This is a tale of tears that besemears the heart like a balladeer’s song of fears.I hope your tear glands are ready.
Leila walked down the sandy village lane past the mathenge thorn bushes to the shallow wells. Her head was covered in a yellow hijab. But deep inside it was covered with a longing to see Feila her passion. She hadn’t seen him for two days-which was an eternity for her. Leila came to the giant tree under which they used to meet. Eagerly, she scanned the horizon looking for her Feila.Her heart sank as she sat down on the mat she had carried for their rendezvous.
Feila appeared from the other direction, his steps light like the evening zephyr. He carried with him a can of fragrant perfume in his hands for Leila and a token of vagrant emotions in his heart. His hair was like silvery wool, his gait was like that of the antelope.
He greeted her, trying not to look long at her, as if she were the sun, yet he saw her, like the sun, even without looking. She looked at him and saw something no one else did, even if she did not know what it was. She greeted him, trying not to look at him, as if he were the moon, yet she saw him, like the moon, even without looking.
Leila was beautiful like a water nymph. People said that there were two stars in her eyes where pupils should have been. Her teeth were even and whiter than camel milk. Feila was tall and lithe, camels stopped to watch him walk when passed by.
You kept me waiting. Leila started. Women will always start the best things with a nag.
I kept you hoping. Feila answered.
She smiled demurely, twirling her fingers around his, like she was binding herself to him. Feila shot her with his soft fiery eyes. He was a warrior. When the clan needed someone to follow the Oromo cattle rustlers, Feila was the boy to do so. At the age of 22, he had overseen more cattle raids than most retired herders in the village. He had this Neanderthal charm not even the sheikh”s daughter could resist.
Feila was powerful and lethal. Dangerous even. When he set his sight on anything, he never let go. When his clan’s camels were taken past the Ethiopian highlands by the marauding Oromos, he led a pack of 30 boys to recover them. He never trembled at the sound of the AK47, the dreaded gun that pastoralists guarded their flocks with.
But here he was trembling before a young slim girl who pierced his heart with a gaze of a thousand passions.
They talked deep into the night. When emotions overwhelmed them and words failed, they chatted in oommphs and aaahs which only them understood. They murmured impossible promises and uttered difficult words. Like I will never leave you. Feila rested his head on Leila’s bosom. She pretended not to like it, but her actions said she liked it.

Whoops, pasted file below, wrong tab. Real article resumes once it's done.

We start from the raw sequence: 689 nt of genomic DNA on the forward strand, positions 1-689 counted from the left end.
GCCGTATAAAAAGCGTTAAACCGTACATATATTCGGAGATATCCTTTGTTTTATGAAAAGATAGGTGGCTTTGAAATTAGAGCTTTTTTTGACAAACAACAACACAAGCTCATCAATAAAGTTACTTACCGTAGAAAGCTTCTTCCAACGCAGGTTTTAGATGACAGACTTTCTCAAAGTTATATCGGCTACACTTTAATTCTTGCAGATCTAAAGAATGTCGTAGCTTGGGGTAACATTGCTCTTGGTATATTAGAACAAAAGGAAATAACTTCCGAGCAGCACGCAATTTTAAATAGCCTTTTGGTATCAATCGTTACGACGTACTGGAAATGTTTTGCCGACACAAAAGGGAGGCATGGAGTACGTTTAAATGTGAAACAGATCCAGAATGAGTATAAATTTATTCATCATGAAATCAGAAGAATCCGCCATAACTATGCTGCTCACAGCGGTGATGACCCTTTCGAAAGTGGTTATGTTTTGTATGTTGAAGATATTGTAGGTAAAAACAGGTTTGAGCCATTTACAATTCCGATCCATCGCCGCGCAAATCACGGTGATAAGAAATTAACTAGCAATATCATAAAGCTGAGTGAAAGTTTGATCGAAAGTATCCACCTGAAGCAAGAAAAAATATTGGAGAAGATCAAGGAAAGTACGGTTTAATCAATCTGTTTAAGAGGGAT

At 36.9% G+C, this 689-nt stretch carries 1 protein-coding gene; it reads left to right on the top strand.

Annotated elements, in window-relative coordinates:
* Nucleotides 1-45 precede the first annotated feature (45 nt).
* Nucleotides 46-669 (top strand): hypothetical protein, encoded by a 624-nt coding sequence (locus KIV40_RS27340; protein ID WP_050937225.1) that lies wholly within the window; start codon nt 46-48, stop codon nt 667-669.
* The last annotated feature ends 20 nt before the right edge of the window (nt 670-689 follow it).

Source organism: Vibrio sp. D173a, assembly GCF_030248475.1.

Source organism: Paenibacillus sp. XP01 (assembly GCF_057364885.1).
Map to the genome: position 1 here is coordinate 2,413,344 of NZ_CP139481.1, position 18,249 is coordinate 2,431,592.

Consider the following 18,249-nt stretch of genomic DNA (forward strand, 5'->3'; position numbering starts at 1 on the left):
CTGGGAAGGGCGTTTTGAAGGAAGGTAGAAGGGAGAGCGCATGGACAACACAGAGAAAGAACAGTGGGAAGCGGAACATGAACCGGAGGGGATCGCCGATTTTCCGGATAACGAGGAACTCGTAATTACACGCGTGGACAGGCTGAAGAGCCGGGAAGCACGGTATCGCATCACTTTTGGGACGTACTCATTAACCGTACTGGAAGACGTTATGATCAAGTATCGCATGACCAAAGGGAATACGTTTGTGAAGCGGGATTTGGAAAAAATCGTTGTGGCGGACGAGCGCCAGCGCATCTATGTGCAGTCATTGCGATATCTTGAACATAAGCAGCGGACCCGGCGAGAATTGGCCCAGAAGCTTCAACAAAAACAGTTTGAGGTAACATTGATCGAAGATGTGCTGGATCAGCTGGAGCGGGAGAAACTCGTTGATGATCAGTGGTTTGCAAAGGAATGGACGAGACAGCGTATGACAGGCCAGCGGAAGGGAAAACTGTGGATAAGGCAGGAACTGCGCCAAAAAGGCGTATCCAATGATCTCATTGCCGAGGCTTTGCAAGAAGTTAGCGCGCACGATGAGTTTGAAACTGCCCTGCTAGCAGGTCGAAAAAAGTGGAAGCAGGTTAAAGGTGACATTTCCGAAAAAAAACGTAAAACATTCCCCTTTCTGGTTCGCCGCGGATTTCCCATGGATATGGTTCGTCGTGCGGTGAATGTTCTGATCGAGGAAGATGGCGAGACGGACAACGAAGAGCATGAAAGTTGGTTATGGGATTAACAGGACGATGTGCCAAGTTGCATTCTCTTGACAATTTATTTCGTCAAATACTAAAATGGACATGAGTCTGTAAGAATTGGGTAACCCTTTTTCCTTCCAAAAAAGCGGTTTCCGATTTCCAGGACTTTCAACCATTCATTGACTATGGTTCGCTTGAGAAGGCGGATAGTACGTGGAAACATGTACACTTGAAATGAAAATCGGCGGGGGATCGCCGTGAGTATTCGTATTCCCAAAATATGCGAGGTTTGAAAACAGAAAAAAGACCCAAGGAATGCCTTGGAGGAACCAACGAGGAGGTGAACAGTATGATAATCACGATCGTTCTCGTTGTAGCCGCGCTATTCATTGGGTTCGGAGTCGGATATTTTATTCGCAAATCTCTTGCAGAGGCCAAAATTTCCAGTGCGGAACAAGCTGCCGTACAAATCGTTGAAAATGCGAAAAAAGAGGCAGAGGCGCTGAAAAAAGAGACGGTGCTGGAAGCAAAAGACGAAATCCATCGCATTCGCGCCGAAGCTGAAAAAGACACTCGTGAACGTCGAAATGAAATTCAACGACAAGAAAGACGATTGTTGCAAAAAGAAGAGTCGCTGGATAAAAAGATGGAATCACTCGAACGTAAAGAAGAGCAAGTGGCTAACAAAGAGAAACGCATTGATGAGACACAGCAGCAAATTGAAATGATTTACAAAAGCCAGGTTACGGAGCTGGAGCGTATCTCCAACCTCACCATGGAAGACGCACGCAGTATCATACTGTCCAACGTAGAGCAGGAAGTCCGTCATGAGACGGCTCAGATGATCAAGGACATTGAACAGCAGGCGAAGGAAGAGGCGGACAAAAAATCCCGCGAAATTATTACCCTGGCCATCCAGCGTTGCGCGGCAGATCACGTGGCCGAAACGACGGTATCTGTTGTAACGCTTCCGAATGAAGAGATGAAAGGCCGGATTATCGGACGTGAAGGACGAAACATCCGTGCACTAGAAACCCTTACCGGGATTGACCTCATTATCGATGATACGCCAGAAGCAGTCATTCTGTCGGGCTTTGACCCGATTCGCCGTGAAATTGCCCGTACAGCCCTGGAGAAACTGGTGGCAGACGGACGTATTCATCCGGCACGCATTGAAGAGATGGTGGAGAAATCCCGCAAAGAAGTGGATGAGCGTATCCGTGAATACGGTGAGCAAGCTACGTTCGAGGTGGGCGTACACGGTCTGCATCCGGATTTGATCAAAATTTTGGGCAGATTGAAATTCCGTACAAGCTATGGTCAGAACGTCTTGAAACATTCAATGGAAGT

He kissed her. But kissing was forbidden.Haram.They knew they would go to hell for that, but with this realization the kisses got cloying and run over their mouths like honey outpouring from a beehive that badly need emptying.
One kiss is like the other, but I will never tire of kissing you. Feila whispered hauntingly.
What did my lips do before they met you? Leila asked.
I will never leave your arms. Feila made another impossible promise.
Leila was the desire, and Feila was his prisoner, chained by her touch. She was an ocean; he was a sinking man lost in her waves. Deeper and deeper he sank, each wave getting warmer and sweeter than the previous, all headed to inevitable explosive spasms. A hissing of primordial soups welled up in his hips like uncorked geysers. A maternal beckoning rose up in hers like a mighty wave.
Then, when the two ontological forces were just about to rapture forth, they heard Leila’s mothers voice calling for her incessantly.
I have to….I have to go…She said, dusting sand from her billowy dress.
Promise to see me tomorrow…
Before she could finish, their mother’s sceptre appeared in the soft moonlight, shouting Leila’s name again. She made haste and left Feila, not sure she would see him again, not sure she would again lay her head on his hairy chest, her home. It seemed like they had only met for a few minutes. When two people adore one another deeply, two hours seem like two minutes. When they loathe each other, the same two hours seem like two days.Einsten called it relativity. I call it the absurdity of the human passion.
Feila, I am home. Please remember me in your salah.